Saturday, January 24, 2015

FightDay, WriteDay Exercise 2

List five things you most dislike touching, then find five adjectives to describe each item (e.g. maggots - slithery, wriggly, writhing). Do the same for your other senses.

Five things I hate touching
1.    Belly buttons
2.    Eyes
3.    Raw pumpkin
4.    Vomit
5.    Flannelette sheets
Belly buttons: It’s not just me touching them. I hate seeing other people touch them, too. This is my biggest phobia and it comes with a name – Omphalophobia. It’s hard to assign adjectives to the feeling, because a) it’s a phobia and therefore an irrational fear and b) because I can’t bring myself to touch my belly button. I will, instead, ascribe words that jump to my mind at the thought of touching my (or anyone else’s) belly button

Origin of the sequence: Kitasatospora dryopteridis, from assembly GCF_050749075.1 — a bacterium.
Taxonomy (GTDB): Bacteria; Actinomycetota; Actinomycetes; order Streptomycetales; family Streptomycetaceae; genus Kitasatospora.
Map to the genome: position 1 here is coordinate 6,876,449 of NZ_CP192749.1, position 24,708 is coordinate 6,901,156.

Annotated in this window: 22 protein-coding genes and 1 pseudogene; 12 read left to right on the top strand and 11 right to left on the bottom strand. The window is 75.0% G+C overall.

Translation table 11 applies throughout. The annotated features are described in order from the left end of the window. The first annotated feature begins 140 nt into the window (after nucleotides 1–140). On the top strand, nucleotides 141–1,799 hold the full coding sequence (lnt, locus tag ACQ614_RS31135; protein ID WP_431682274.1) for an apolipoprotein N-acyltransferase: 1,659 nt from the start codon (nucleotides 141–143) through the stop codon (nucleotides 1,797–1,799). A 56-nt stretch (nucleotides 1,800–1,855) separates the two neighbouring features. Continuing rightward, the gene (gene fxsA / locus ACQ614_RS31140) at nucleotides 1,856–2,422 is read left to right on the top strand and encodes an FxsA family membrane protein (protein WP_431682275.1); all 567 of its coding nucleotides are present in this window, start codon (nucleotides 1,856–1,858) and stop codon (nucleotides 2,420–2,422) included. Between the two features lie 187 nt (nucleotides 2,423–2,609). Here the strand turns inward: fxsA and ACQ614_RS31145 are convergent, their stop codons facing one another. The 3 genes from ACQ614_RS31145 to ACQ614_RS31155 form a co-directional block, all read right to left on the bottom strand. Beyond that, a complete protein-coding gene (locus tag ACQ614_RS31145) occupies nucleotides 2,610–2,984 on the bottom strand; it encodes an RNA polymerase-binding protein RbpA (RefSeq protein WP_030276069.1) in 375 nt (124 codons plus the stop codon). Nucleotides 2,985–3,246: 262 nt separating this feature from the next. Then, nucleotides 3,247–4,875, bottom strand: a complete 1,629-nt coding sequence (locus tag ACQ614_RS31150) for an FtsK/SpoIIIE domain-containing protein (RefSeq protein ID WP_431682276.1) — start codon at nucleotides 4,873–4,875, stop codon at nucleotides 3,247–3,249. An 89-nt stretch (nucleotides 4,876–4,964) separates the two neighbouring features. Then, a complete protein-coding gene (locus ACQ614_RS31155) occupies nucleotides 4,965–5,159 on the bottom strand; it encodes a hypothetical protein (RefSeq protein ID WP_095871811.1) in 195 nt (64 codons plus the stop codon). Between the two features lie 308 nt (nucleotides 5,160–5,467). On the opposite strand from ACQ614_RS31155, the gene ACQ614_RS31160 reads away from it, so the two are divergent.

1.    Creepy
2.    Hide
3.    Blood
4.    Dirty
5.    Deformity
I don’t know why these were the first real words to take up space in my mind (along with ick, yucky, eww etc) but they were. They were the images or the sensation I had when I contemplated touching that area.
1.    Squishy
2.    Squelchy
3.    Delicate
4.    Fragile
5.    Plump
Raw pumpkin (I love pumpkin, but have an allergy to raw pumpkin)
1.    Reactive
2.    Burning
3.    Itchy
4.    Painful
5.    Bleeding
I have spent the past two years dealing with my son’s vomit via his Rumination Syndrome. I had to clean a lot of partially-digested food and bile from walls, floors, beds, blankets, sheets, cars, toilets, sinks and doors and so, quickly, built up a tolerance of the smell. However, one thing I never get used to was the touch of it against my skin as I stepped in it or wiped up the mess. So: